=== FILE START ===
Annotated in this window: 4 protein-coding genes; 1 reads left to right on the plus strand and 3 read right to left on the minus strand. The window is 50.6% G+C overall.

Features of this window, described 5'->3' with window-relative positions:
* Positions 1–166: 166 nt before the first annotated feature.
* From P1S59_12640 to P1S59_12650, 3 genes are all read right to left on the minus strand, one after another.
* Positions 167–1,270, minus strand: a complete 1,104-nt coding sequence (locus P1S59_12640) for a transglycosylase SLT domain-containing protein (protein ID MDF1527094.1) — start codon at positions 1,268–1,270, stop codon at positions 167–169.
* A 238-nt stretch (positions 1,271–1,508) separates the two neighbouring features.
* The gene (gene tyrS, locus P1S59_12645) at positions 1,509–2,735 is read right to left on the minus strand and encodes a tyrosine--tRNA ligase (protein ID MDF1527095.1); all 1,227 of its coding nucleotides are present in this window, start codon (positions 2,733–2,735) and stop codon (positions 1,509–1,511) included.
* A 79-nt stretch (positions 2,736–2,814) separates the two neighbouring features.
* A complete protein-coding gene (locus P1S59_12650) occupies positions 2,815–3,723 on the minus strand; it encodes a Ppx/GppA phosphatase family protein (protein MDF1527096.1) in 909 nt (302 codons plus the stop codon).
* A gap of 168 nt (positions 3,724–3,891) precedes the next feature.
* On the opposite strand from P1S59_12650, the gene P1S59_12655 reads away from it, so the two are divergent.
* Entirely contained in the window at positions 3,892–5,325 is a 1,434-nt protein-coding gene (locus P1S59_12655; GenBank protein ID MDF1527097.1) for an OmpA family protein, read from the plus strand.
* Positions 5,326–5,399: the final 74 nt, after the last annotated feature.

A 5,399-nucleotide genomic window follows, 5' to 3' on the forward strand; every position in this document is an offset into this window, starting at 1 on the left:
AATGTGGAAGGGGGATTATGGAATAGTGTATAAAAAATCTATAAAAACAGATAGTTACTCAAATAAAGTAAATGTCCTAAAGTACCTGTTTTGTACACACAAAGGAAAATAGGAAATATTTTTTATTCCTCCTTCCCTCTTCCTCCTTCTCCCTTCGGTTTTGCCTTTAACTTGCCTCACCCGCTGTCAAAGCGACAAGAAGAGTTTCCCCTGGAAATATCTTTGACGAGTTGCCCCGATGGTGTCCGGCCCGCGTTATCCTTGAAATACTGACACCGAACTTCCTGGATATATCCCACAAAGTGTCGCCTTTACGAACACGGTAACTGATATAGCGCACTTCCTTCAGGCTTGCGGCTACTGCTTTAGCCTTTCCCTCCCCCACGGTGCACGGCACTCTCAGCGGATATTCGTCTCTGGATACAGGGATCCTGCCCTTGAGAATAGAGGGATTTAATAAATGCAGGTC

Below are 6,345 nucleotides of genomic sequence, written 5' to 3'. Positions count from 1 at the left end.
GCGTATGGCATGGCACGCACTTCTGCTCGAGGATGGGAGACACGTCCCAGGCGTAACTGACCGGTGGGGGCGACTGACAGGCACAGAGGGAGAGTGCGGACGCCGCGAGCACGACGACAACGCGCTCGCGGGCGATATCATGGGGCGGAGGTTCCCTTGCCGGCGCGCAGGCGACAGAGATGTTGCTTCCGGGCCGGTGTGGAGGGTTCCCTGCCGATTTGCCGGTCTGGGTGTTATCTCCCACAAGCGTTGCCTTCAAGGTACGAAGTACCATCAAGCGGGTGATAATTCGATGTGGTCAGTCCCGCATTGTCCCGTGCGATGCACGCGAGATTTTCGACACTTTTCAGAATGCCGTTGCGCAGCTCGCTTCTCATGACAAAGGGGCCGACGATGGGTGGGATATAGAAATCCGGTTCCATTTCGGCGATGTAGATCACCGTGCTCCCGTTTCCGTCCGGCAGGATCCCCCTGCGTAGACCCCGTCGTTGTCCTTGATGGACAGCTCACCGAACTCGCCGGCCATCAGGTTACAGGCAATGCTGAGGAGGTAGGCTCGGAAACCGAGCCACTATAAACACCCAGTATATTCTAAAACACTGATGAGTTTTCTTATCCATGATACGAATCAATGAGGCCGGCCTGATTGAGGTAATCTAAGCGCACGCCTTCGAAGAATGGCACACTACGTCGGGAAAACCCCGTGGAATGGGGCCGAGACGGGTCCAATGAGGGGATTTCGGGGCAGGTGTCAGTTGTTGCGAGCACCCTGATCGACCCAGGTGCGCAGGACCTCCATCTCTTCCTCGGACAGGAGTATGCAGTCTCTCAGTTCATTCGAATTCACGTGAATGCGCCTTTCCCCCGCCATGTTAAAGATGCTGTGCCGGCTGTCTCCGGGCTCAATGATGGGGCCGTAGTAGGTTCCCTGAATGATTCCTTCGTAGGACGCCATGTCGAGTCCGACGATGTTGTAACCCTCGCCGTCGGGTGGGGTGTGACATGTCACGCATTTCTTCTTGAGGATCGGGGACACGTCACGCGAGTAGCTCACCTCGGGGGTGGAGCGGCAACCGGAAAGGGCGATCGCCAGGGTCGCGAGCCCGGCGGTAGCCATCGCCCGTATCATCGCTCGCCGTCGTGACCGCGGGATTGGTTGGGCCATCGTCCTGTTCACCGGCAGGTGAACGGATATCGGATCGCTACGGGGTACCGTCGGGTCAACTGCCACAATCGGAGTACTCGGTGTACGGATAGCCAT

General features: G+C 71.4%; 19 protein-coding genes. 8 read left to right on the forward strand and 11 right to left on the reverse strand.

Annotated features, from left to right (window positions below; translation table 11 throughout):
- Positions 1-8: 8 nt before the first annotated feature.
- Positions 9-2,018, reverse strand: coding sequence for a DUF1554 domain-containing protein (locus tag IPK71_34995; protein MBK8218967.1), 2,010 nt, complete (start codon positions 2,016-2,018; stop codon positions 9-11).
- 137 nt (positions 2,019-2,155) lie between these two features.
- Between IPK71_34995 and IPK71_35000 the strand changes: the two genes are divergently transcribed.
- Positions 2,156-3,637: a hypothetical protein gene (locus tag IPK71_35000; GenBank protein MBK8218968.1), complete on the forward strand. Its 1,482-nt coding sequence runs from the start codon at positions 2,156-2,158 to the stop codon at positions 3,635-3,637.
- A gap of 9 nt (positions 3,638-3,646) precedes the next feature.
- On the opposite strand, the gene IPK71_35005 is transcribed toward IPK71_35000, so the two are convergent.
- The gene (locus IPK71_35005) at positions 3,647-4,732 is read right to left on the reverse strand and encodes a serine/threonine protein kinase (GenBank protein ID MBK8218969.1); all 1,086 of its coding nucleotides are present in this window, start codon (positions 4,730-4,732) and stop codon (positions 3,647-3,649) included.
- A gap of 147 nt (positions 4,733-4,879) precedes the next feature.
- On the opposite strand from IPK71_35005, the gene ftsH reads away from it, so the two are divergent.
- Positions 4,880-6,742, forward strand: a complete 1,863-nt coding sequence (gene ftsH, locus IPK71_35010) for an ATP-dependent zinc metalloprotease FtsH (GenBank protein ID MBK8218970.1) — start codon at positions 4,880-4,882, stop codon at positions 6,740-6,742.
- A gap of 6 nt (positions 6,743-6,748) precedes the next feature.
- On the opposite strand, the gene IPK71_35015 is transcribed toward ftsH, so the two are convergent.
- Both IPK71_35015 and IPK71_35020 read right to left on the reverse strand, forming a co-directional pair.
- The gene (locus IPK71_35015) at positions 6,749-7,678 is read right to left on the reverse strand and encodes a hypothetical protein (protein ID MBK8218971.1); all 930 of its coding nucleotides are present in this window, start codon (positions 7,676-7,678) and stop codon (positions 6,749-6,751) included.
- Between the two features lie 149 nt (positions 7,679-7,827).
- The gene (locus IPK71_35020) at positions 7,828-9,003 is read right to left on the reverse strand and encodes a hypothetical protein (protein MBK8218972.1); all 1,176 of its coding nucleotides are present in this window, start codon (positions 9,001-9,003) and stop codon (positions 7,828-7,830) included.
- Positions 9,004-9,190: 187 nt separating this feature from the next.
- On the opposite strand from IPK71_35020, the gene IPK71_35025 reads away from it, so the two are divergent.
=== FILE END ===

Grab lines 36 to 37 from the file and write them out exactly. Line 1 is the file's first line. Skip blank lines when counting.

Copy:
- The gene (locus IPK71_35020) at positions 7,828-9,003 is read right to left on the reverse strand and encodes a hypothetical protein (protein MBK8218972.1); all 1,176 of its coding nucleotides are present in this window, start codon (positions 9,001-9,003) and stop codon (positions 7,828-7,830) included.
- Positions 9,004-9,190: 187 nt separating this feature from the next.